Everything is Borrowed___

Alejandra von Hartz Gallery, Miami. February - March 2009

 

A 60 ft. wallpainting, 18 works on paper, 4 paintings taller than the space and 2 more works comprise this exhibition created especifically for Alejandra von Hartz Gallery in Miami.

click here for text in spanish

 

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Installation view: Everything is Borrowed, Miami 2009

 

Gesamtkunstwerk Jaime Gili

I had been thinking of writing about Jaime Gili for a while. Lack of time delayed the endeavor. Now, the exhibition Everything is Borrowed at Alejandra von Hartz art gallery in Miami has furnished me with the perfect excuse.
Before I start to expound on a series of considerations and ideas about Jaime Gili’s painting, I believe – as I set forth in my latest book – that it is important to speak about the current state of painting and that unstoppable return – or rather, excess. “Has painting once more become urgent? It is said that the actual interest –writes David Lillington - is the consequence of 9/11. The art world has panicked and goes back to the most safe, commercial, and conservative art form: painting. Maybe it’s true, maybe not, but it is evident that painting is a witness to a small resurgence.” History always repeats itself, albeit with small retouching here and there. Back in the 80’s, Benjamin Buchloh had already outlined, in the form of “a new classicism”, the (periodical) return of easel painting and traditional values; just as it had happened with Picasso, Malevich, Derain, Severini, Carrá and many others since 1915, and with a special fervor in the interwar period.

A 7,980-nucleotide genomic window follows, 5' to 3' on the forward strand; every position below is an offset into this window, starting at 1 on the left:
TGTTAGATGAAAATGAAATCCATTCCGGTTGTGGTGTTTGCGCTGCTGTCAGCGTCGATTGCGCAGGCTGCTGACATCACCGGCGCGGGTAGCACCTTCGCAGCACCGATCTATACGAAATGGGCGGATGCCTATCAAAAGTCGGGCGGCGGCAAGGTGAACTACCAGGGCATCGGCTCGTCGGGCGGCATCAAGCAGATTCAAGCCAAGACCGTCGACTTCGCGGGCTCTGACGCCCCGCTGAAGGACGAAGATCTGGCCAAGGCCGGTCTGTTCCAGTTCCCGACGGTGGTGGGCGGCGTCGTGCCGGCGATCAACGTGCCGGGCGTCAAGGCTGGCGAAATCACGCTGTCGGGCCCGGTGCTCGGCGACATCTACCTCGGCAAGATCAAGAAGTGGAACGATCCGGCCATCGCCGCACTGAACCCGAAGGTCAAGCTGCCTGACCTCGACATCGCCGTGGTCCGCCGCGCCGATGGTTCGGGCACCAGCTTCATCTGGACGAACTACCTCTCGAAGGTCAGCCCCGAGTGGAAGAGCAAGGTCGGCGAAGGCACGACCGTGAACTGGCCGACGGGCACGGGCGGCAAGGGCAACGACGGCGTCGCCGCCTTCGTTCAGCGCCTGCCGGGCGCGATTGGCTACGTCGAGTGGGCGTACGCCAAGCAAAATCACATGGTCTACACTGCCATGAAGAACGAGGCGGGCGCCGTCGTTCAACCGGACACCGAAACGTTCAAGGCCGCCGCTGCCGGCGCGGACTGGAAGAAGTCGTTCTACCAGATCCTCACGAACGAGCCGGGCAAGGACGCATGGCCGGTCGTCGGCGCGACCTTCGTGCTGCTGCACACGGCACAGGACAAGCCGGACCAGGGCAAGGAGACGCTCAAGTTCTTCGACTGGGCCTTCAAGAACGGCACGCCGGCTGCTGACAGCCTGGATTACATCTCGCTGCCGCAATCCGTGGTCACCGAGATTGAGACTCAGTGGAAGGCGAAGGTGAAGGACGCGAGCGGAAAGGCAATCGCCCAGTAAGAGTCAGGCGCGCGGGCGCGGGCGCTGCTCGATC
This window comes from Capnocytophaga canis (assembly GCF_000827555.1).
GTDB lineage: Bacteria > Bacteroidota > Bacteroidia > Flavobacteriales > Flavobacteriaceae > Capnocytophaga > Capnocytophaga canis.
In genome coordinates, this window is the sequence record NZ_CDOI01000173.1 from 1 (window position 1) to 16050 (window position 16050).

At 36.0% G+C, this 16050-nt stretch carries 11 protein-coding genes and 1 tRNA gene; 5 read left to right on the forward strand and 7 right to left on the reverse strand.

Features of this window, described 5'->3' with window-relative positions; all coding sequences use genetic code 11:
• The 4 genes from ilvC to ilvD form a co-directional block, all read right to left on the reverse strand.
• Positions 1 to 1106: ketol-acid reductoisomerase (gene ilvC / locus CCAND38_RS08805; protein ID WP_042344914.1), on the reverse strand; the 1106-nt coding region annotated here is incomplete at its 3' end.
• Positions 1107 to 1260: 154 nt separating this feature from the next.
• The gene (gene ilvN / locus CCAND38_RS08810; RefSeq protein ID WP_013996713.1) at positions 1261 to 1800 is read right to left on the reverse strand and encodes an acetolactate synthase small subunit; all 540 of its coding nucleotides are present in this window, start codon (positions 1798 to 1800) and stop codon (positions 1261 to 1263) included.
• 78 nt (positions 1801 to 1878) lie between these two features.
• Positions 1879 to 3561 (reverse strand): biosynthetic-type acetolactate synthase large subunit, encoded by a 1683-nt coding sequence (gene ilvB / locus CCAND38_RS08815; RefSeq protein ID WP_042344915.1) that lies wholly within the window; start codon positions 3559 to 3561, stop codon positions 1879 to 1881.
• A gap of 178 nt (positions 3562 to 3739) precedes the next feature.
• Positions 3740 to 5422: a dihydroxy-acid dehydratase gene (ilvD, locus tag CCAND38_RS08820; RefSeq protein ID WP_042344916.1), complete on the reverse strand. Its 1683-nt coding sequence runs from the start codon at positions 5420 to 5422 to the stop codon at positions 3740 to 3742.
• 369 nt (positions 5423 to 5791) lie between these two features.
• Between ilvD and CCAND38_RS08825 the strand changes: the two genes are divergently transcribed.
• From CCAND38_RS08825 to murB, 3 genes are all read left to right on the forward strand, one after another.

It seems highly pertinent to remember this moment of classicism, which irremediably pushes us towards Jean Cocteau’s old and well-known Le Rappel à l’ordre. And I say that it seems highly pertinent, because Jaime Gili’s pictorial proposition lies at the Antipodes of this current aesthetic orthodoxy, delving into an integral, coherent and ambitious practice of what we may refer to as “expanded painting” : the relationship and interaction of painting with other media such as photography, video, installation, performance, sculpture or the digital, and on any kind of support. Secondly, Gili’s work links with the Wagnerian spirit of the total work of art, or gesamtkunstwerk, because of its interdisciplinary focus and ambition, which comprises different art genres, such as installation, or public art and architecture. Finally, I would also like to make reference to the “nomadic” character of his life – Caracas, Barcelona, London – which shapes and nourishes his artistic practice and that search, or rather ricorso: a return to concerns and matters that constitute the roots, contradictions and conflicts of artistic and social order of his native Venezuela.

 

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Everything is Borrowed opening, Miami 2009

 

There are some concepts that I consider it is interesting to touch upon when explaining the contemporary character of Gili’s work, as most references to said work have been widely established in previous texts. These texts discuss references to Venezuelan modernity, public space and popular culture –Jesús Fuenmayor, Juan Ledezma, Edgar Alfonso Sierra-, to European modernity –Barry Schwabsky- or to (post) modern concerns such as repetition, speed or movement –Sacha Craddock, David Ryan.
Taking a retrospective look at Jaime Gili’s work, we become aware of the fact that, throughout these years, his pictorial development has been governed by an overwhelming logic, however much this logic may be labeled as “unknown knowns”. Let me explain myself. The year 1998 entails a rupture – not in the literal sense – for that is when the first juxtapositions take place of abstract-minimalist car doors – “PhA” type – and the first kinetic compositions that slowly adopt the form of tall and elongated paintings, leaning on the wall – “GFP”. In the year 2001, the first series of the stars arrives – “alma” – and with it Gili materializes that stylistic change that had been showing through. Already as from 2003, which coincides with his first trip back to Venezuela, everything begins to fit and that “unknown knowns” becomes “known knowns”; which would bring us to the latest series, Everything is Borrowed, and a new turn of the screw.

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Installation view: Everything is Borrowed, Miami 2009